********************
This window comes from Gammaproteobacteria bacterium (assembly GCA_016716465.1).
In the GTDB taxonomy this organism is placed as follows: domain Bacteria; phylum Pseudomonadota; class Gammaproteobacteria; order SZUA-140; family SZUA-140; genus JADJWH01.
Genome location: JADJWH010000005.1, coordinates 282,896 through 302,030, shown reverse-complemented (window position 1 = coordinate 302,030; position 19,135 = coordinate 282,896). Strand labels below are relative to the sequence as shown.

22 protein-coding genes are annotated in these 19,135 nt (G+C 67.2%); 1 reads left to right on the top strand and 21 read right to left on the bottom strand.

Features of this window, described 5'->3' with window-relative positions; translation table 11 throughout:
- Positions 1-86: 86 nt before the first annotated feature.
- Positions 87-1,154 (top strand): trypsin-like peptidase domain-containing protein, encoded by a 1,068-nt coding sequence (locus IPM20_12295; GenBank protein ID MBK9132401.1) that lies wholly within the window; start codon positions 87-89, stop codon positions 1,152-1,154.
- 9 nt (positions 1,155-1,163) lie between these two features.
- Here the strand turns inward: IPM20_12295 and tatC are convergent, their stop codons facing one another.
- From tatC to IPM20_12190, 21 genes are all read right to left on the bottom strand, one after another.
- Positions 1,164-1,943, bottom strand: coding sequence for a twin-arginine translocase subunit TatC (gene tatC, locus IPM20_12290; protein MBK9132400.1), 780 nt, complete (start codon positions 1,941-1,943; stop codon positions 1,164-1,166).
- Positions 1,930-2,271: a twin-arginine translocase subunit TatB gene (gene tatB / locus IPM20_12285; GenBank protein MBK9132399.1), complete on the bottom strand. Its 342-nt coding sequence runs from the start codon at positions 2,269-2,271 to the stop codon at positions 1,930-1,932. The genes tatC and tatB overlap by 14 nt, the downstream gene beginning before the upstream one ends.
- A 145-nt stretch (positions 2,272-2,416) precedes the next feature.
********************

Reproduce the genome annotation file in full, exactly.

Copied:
This window comes from Gammaproteobacteria bacterium (assembly GCA_016716465.1).
In the GTDB taxonomy this organism is placed as follows: domain Bacteria; phylum Pseudomonadota; class Gammaproteobacteria; order SZUA-140; family SZUA-140; genus JADJWH01.
Genome location: JADJWH010000005.1, coordinates 282,896 through 302,030, shown reverse-complemented (window position 1 = coordinate 302,030; position 19,135 = coordinate 282,896). Strand labels below are relative to the sequence as shown.

22 protein-coding genes are annotated in these 19,135 nt (G+C 67.2%); 1 reads left to right on the top strand and 21 read right to left on the bottom strand.

Features of this window, described 5'->3' with window-relative positions; translation table 11 throughout:
- Positions 1-86: 86 nt before the first annotated feature.
- Positions 87-1,154 (top strand): trypsin-like peptidase domain-containing protein, encoded by a 1,068-nt coding sequence (locus IPM20_12295; GenBank protein ID MBK9132401.1) that lies wholly within the window; start codon positions 87-89, stop codon positions 1,152-1,154.
- 9 nt (positions 1,155-1,163) lie between these two features.
- Here the strand turns inward: IPM20_12295 and tatC are convergent, their stop codons facing one another.
- From tatC to IPM20_12190, 21 genes are all read right to left on the bottom strand, one after another.
- Positions 1,164-1,943, bottom strand: coding sequence for a twin-arginine translocase subunit TatC (gene tatC, locus IPM20_12290; protein MBK9132400.1), 780 nt, complete (start codon positions 1,941-1,943; stop codon positions 1,164-1,166).
- Positions 1,930-2,271: a twin-arginine translocase subunit TatB gene (gene tatB / locus IPM20_12285; GenBank protein MBK9132399.1), complete on the bottom strand. Its 342-nt coding sequence runs from the start codon at positions 2,269-2,271 to the stop codon at positions 1,930-1,932. The genes tatC and tatB overlap by 14 nt, the downstream gene beginning before the upstream one ends.
- A 145-nt stretch (positions 2,272-2,416) precedes the next feature.